6

The number of "equivalents" of a reagent refers to how much of the reagent there is relative to another reactant of interest. To use a concrete example, if we are interested in the $\mathrm{S_N2}$ transformation $$\ce{CH3Cl -> CH3Br},$$ a possible way of bringing this about would be to treat the starting material (methyl chloride) with a certain amount of ...


5

First, provided the ball is an atom, you are not writing a chemical equation for a dozen of balls, rather a dozen times at least $10^{16}$ (to speak of equilibrium), usually a dozen times $10^{23}$ (macroscale that normal people operate on). That's not the level you want to use addition for; smaller numbers are easier to operate with. Second, it's not ...


5

In your eq. (4), the copper/iodate ratio was adjusted to match the stoichiometry present in copper(II) iodate. 1 copper(II) ion to 2 iodate ions equals 2 copper(II) ions to 4 iodate ions.


4

Assuming you have an excess of $\ce{KNO3}$, the ratio of $\ce{NaN3}$ consumed to $\ce{N2}$ produced would be 5:8. Let's renormalize the first two equations, dividing the first through by 2, and the second through by 10. By doing this we can see, directly, that in the overall reaction, 3/2 + 1/10 = 8/5 = 1.6 molecules of $\ce{N_2}$ are produced for every ...


4

Before we come to your actual question, we should clarify a few other problems related to quantities and units in your expression: moles = mass / RFM It is essential to distinguish between quantities and units. For example, density is defined as “mass per volume” and not “mass per litre”. In your expression “moles” is a unit name; but it should actually ...


4

The proper stoichiometry may not be the only reason for the friend's success, but also the overall preciseness of their preparation procedure. Chemical reactions are not generally that much critical, but there are lot of cases, that are. There are few aspects to consider: Excessive reagents may affect the effectiveness of the product isolation. ...


4

The question in the book is about elemental composition of the given substance, in terms of mass. You are given the empirical formula, i.e. what could be obtained by elemental analysis, namely what elements composed the substance and in which relative ratio. This does not tell you about the spatial arrangement of the various elements and the way they bound ...


3

The purely combinatorial methods are a first step in modeling chemical reactions. They alone however cannot consider the possibility of the chemical reactions and the chemical stability of the reaction products. $\ $ 1.) You can build all combinations of at least two formulas, all from the original set of given chemical formulas, and treat this as your set ...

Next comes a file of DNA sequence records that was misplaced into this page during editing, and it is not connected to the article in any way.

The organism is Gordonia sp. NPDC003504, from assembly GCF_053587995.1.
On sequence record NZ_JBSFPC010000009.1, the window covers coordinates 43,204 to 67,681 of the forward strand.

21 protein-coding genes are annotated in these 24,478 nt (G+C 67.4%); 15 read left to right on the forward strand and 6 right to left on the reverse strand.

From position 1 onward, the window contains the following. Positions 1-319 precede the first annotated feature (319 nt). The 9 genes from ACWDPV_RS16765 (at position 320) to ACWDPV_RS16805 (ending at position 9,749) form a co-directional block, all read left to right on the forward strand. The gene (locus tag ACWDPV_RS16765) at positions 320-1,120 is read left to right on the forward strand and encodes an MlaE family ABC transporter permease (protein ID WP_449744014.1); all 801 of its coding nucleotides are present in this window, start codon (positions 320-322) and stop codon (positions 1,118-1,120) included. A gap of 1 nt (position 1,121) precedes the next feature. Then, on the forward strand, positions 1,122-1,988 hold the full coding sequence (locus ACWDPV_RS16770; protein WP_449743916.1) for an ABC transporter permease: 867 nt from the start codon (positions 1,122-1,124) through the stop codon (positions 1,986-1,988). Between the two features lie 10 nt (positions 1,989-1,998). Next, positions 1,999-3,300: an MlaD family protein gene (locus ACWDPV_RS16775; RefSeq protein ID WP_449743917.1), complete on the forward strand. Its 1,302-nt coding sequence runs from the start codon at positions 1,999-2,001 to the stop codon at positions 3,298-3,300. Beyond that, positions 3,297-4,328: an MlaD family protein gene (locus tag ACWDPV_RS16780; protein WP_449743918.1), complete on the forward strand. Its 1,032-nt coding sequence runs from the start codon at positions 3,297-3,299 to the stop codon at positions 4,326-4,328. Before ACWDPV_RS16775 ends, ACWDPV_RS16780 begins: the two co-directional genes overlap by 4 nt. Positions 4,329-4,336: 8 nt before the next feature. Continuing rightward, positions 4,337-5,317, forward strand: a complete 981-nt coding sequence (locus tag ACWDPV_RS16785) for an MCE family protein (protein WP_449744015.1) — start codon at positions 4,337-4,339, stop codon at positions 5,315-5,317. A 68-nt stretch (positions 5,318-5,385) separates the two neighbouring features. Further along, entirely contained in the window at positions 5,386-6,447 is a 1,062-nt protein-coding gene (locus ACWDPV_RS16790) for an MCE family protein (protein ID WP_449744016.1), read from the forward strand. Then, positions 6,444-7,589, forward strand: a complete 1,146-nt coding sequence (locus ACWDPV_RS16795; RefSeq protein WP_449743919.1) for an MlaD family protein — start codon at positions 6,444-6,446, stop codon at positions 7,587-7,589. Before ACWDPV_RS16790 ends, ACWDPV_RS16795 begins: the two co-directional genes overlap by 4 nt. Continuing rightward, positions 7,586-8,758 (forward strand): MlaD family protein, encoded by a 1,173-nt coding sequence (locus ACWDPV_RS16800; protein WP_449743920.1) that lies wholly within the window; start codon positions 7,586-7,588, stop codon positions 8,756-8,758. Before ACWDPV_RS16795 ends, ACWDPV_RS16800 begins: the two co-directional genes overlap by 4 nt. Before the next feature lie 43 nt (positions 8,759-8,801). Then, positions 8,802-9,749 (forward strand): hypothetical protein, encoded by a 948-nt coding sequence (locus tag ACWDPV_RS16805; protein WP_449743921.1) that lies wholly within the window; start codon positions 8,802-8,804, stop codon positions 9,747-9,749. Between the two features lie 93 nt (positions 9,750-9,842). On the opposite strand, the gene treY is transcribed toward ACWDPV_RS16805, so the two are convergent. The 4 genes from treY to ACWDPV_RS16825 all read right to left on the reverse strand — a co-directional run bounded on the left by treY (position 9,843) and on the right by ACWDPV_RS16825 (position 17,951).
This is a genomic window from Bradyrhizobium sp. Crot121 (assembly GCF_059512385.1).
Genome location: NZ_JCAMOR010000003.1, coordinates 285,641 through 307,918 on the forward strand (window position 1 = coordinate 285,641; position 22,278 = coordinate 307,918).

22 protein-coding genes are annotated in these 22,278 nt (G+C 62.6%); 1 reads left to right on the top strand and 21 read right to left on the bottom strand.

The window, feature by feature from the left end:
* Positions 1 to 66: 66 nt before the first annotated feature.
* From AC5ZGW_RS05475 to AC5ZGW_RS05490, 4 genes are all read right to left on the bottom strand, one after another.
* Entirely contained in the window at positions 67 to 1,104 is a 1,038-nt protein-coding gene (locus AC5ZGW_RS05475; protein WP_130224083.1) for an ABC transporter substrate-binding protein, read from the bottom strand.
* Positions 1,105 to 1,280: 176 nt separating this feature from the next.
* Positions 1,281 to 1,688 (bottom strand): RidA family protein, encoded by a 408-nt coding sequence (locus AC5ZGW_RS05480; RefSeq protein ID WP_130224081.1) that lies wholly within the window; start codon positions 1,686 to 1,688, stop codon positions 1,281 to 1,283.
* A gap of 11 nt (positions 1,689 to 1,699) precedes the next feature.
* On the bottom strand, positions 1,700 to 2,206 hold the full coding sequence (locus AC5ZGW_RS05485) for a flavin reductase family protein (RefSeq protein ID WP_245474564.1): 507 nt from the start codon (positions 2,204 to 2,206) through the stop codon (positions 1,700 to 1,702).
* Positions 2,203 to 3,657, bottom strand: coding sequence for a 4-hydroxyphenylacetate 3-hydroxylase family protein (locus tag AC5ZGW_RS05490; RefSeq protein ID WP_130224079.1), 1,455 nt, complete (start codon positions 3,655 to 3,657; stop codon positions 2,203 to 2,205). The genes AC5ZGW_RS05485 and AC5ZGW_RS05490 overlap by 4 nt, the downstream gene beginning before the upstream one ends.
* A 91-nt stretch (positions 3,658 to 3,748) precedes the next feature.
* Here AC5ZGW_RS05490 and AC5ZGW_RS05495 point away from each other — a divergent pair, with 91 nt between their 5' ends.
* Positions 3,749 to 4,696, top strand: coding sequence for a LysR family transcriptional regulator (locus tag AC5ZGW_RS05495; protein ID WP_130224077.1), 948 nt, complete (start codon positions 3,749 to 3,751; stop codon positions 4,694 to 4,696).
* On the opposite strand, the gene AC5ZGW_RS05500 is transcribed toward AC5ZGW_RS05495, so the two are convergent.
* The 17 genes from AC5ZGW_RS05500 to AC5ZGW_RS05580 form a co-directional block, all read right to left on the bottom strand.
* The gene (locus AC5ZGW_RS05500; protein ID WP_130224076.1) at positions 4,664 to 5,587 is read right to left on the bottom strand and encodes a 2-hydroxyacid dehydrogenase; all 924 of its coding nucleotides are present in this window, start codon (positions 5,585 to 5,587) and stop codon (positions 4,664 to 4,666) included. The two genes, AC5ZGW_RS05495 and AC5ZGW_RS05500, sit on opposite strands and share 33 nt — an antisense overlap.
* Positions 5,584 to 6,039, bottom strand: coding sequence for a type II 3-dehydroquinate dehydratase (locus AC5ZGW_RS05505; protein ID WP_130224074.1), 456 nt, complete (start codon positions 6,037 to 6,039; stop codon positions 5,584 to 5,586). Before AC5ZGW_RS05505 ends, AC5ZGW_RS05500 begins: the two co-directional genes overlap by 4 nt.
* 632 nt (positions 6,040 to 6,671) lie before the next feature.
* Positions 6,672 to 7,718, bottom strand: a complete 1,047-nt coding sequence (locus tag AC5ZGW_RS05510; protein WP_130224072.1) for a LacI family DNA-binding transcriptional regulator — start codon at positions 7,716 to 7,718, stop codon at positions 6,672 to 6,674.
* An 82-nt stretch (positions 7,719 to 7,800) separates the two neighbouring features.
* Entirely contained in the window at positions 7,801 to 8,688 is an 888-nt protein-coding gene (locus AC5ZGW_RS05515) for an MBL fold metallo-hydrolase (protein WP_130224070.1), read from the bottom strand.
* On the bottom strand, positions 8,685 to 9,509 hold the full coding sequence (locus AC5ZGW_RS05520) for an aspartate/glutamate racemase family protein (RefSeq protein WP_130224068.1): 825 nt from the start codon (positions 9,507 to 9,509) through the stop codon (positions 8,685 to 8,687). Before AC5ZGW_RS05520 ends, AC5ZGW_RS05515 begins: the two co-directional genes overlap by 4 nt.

3

How is it that a chemical reaction produces an equation, that is essentially an impossibility, according to the law of conservation of mass? You find unbalanced equations as exercises and as a step in writing a balanced equation when there is insufficient information that still needs to be discovered. Balancing equations as an exercise The observable ...


3

You can mention experimental details and how you achieved 1:4 ratio, which may explained if we know the maximum temperature of heating. CuSO4.5H2O loses water of hydration in steps as a function of temperature showing that those five water molecules are not equivalent. In this figure from German Wiki, follow the green line (ignore blue). The y-axis is % ...


3

In combustion the "energy" is really the heat that is released. This heat causes the expansion that moves the piston upwards. However, the fuel and the oxygen did not enter the engine with energy, and then leave without it. The fuel and the oxygen did not leave at all, different molecules did. The heat that was released was due to the reaction that changed ...


3

Linear equations aside, note that this is a redox reaction and you can use half-reactions method as well (BTW the reaction looks fine to me): $$\ce{$x$ \overset{0}{Zn} + y H\overset{+5}{N}O3 -> $a$ \overset{+2}{Zn}(NO3)2 + b H2O + $c$ \overset{-3}{N}H4NO3}$$ $$ \begin{align} \ce{\overset{+5}{N} + 8 e- &→ \overset{-3}{N}} \tag{red}\\ \ce{\overset{0}{...


3

What is the sum of the coefficients $(a + b + c)$ in the following reaction? $$\ce{x Zn + y HNO3 -> a Zn(NO3)2 + b H2O + c NH4NO3}$$ This is a redox reaction. During OP's comments, it was clear that he/her got the correct answer, but it wasn't clear that OP understand this is a redox reaction. To balance the equation, it may be better work on with ...


3

Good news is you are in right track and set up two equations correctly. However, I think the calculations would get easier if you have chosen your units of variables in $\pu{mol}$. Also, you may not needed to do more calculations since the answer is in $\pu{mol}$. Thus, your two equations should be: $$32x + 46y = 2.16 \;\text{.... (1), and}$$ $$\frac{3}{2}...


3

Case 2: Two Same Reactants $$2A + B \rightarrow C$$ Are the following correct? $$\frac{d[A]}{dt} = -2k \cdot [A][B]$$ $$\frac{d[B]}{dt} = -k \cdot [A][B]$$ $$\frac{d[C]}{dt} = 2k \cdot [A][B]$$ Let's call $k \cdot [A][B]$ the rate. Your equations simplify to: $$\frac{d[A]}{dt} = -2 \cdot \mathrm{rate}$$ $$\frac{d[B]}{dt} = -k \cdot \mathrm{rate}$$ ...


3